Due to the treatment options with biologics, the drug therapy of patients with JIA has changed significantly over the last 20 years. Approximately two thirds of the participants have reached a status of remission or minimal disease activity. While most of them continue to rely on drug therapy, one in eight patients no longer requires any medication.
Transition as another research focus
Another research focus of the Minden lab is the so-called transition, which describes the transfer of adolescents and young adults with chronic diseases from child-centered to adult-oriented health care. An essential prerequisite for a successful transition of young rheumatics into adult medicine is the acquisition of adequate transition competence, i.e. sufficient knowledge of the disease, self-management skills and willingness to transfer. A successful transition process should therefore be based on agreed materials and at the same time be patient-oriented. Not only in rheumatology does this transition not yet succeed optimally: According to scientific studies, about one third of those affected drop out of drug treatment at this point.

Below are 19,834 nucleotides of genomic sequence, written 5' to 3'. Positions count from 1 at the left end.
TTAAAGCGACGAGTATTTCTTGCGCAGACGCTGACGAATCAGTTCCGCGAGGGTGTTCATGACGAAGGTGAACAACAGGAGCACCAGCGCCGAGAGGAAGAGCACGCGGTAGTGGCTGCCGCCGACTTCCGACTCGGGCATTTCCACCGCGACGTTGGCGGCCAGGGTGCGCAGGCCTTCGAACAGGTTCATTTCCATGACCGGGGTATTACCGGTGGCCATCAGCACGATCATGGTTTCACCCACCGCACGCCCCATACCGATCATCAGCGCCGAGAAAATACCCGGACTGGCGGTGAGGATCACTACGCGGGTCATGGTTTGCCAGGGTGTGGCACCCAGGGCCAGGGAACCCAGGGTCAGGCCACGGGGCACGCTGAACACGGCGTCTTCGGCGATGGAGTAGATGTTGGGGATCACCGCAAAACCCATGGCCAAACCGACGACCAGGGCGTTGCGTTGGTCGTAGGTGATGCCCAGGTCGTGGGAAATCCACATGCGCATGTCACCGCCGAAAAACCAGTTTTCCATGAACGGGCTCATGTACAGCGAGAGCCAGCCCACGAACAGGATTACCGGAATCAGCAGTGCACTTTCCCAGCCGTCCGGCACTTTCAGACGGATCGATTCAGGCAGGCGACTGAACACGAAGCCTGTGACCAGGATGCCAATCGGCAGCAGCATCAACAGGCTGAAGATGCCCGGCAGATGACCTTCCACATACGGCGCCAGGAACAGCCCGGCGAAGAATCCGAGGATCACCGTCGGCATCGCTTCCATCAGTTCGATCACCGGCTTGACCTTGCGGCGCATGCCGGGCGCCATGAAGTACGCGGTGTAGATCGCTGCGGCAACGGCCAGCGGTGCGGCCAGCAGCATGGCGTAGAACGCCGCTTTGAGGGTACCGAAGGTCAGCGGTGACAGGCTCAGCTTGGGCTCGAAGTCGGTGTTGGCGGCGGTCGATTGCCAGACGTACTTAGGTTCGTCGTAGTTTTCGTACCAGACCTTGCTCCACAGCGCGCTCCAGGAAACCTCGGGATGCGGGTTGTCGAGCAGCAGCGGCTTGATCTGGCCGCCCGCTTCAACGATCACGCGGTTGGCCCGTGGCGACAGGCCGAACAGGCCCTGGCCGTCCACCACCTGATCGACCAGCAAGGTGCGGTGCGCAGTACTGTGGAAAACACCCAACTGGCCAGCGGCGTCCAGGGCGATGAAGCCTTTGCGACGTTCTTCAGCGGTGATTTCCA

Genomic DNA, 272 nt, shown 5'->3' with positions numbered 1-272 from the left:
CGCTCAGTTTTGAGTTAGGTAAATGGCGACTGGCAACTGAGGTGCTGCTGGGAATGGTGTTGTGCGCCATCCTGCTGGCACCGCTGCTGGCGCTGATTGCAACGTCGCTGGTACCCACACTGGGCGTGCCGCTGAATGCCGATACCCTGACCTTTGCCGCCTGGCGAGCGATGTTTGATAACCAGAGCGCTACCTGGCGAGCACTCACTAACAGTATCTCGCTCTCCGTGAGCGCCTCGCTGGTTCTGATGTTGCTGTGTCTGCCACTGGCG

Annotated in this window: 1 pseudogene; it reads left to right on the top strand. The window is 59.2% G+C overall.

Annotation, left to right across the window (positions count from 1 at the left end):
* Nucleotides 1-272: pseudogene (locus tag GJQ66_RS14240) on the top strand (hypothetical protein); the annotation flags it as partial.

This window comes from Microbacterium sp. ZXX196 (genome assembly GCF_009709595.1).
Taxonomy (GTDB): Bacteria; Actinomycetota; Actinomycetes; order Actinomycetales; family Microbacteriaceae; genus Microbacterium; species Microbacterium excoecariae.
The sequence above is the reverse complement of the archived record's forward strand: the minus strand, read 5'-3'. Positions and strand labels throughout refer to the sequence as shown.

With the help of the NPRD it can be determined, which sources of information young rheumatics know and how good their knowledge and their preparation for the change into adult medicine are. In order to facilitate the transition into adult care, the research group develops support services and information materials for young adults with rheumatic diseases in close cooperation with the Deutsche Rheuma-Liga. This work is based on transition projects funded by the German Federal Ministry of Health (BMG), whose scientific monitoring and evaluation has been and is being carried out by our working group in close cooperation with the Deutsche Rheuma-Liga.
According to data from the NPRD, the willingness to transition to adult care and the disease-specific knowledge of young people with JIA has meanwhile been expanded. The participation in a transition weekend camp, which lastingly expanded the disease knowledge and self-management of young rheumatics, also played a significant role in this. In general, the offers of support were accepted very positively, but they were still far too little known to both the affected patients and the group of people treating them. Consequently, still existing deficits make further efforts necessary.